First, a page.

Thai Quinoa Salad!

Also known as The Salad That Kept Me From Starving Last Week.

Sorry for the light posting here lately. Life has been overwhelming and crazy with the symphony season(s) winding down, commuting around Florida, commuting around Minnesota, and the return of the not so welcome internet hackers.

There hasn’t been much time for anything else. Things like cooking real, sit down meals have just not been happening here so this Thai Quinoa Salad came at exactly the right time.

My friend Kathy (who really should be related to me) sent me this recipe and it’s a winner on so many levels – great flavor, chock full of veggies, and makes a HUGE bowl for eating (in the car) all week long.

Here’s what you need:

Quinoa, Edamame, Bell Pepper, Cucumber, Green Onions, Red Cabbage, Carrots, Fresh Basil, Fresh Cilantro, Fresh Mint, Limes, Ginger, Olive Oil, Sesame Oil, Asian Fish Sauce (not pictured), Sugar, Nuts (Sriracha Cashews!), Salt & Pepper

Click here for a Thai Quinoa Salad Shopping List

Yes, that’s a lot of ingredients for a salad but this is one that can make a whole meal and is really easy to customize to what you have on hand. I added the mint because it is plentiful in my garden right now. Thai Basil would give this a more peppery kick but since good old Italian basil is growing in my garden, that’s what went in. More about those Siracha cashews later…

If you’re new to cooking quinoa, there are a few things to know.

#1 – Always rinse your quinoa! This keeps it from tasting bitter. Just put the uncooked quinoa in a mesh strainer and give it a good rinse under cool water.

#2 – The ratio for cooking quinoa is the same as rice, 2:1 water to quinoa. So here I have a pot with 2 cups of water and 1 cup of my rinsed quinoa.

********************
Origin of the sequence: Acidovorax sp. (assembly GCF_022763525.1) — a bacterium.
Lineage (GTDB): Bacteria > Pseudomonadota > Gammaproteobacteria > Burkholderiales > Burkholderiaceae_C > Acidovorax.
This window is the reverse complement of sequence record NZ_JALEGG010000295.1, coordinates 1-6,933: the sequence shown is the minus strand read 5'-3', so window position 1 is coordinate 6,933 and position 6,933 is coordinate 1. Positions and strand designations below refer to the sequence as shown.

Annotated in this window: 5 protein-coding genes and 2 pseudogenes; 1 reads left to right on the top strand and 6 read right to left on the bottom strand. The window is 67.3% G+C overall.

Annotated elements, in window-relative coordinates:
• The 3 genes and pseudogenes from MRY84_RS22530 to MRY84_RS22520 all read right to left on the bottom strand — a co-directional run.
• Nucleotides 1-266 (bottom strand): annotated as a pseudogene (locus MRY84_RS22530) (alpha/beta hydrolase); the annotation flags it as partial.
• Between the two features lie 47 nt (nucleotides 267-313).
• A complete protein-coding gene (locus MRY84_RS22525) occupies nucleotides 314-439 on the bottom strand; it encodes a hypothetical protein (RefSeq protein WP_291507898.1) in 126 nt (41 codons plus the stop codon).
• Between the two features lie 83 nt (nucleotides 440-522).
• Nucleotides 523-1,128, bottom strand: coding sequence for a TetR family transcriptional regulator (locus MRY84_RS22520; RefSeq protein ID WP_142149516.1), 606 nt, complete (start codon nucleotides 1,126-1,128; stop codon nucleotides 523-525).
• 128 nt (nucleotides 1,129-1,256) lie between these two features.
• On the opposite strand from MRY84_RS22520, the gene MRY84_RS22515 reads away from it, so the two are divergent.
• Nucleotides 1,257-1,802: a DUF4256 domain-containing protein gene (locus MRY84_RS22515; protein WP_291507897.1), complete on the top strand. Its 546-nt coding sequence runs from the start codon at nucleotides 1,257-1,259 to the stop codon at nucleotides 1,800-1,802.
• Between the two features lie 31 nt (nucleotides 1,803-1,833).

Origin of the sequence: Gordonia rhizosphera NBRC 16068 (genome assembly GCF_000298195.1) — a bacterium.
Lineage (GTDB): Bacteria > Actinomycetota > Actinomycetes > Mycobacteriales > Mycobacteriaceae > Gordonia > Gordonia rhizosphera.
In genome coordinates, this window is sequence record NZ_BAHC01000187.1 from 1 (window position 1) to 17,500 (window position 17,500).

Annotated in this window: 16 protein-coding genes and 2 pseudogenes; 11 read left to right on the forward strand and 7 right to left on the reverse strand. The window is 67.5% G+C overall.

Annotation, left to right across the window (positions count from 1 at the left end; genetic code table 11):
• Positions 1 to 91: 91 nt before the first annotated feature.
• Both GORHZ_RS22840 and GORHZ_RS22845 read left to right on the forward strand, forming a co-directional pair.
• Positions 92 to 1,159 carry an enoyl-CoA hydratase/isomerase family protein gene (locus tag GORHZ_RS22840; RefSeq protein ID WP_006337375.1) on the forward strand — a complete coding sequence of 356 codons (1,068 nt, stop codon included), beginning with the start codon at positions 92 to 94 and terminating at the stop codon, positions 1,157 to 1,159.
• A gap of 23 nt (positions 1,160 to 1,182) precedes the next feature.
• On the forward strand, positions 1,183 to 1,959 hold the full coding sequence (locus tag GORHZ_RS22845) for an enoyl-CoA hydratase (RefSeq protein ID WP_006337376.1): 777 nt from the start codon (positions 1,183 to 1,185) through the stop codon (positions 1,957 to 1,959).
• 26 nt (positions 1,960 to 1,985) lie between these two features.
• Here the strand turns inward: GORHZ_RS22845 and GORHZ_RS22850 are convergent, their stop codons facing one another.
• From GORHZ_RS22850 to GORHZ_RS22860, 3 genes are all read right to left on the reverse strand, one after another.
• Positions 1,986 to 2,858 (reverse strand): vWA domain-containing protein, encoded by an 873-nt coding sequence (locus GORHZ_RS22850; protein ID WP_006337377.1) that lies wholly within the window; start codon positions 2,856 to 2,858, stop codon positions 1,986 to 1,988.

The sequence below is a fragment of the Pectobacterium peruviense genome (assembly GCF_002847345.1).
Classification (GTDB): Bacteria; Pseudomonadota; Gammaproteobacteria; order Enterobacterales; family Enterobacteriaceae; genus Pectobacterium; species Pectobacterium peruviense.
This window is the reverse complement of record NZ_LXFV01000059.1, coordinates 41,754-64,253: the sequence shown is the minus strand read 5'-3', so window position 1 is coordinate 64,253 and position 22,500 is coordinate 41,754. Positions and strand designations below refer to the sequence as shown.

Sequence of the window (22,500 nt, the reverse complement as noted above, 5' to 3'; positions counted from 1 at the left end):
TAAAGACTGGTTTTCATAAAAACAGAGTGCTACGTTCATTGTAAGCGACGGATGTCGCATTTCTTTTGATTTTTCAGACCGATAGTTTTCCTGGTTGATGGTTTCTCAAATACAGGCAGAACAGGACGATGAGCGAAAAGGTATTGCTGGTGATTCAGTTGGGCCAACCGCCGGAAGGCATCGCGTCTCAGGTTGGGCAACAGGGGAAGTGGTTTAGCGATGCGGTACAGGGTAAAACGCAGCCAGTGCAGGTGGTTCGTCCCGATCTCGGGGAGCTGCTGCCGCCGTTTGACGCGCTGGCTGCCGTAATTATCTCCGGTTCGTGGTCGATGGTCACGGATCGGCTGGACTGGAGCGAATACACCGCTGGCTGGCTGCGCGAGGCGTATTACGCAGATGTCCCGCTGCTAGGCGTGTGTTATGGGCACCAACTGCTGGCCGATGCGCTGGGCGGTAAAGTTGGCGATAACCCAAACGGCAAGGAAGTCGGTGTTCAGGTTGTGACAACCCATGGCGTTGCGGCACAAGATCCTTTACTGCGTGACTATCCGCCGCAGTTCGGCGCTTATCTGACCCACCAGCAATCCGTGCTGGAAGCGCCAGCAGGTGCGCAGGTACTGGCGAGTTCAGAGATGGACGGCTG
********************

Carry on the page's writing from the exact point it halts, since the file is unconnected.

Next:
By the way, I’m using Trader Joe’s Tricolored Quinoa but any color or brand of quinoa will do the trick.

Bring the pot to a boil, then turn the heat down to low, cover with a lid and simmer until all of the water has been absorbed – about 10 – 12 minutes.

OR if you have a little more time, you can bring the pot to a boil then turn the heat OFF, cover with a lid and let the quinoa rest until all of the water has been absorbed. I use this method if I have a lot of running around to do so the quinoa can cook and cool while I’m gone or doing other things.

You’ll know the quinoa is done when all the water has been absorbed and it has plumped up. You’ll see the little white split in the edges of the grains. That means it’s good to go.

Allow the quinoa to cool completely…or if you’re in a hurry, put it in a bowl in the fridge while you prep your other ingredients.

Here comes the chopping –

I have 1 English or hothouse cucumber that I have partially peeled. That’s just a personal preference…you can leave the peel on, cut it away completely, or make little stripes like I did. If you have a traditional cucumber, I recommend removing the seeds as they can be bitter.

1 red bell pepper, cut into small dice. If you like things spicy, add a chopped jalapeño or pepper of your choice into the mix!

The only real technique here is just to be aware that you’re making a salad and cut your vegetables into fairly small dice so they fit easily on a fork.

3 green onions – I use the green and white parts.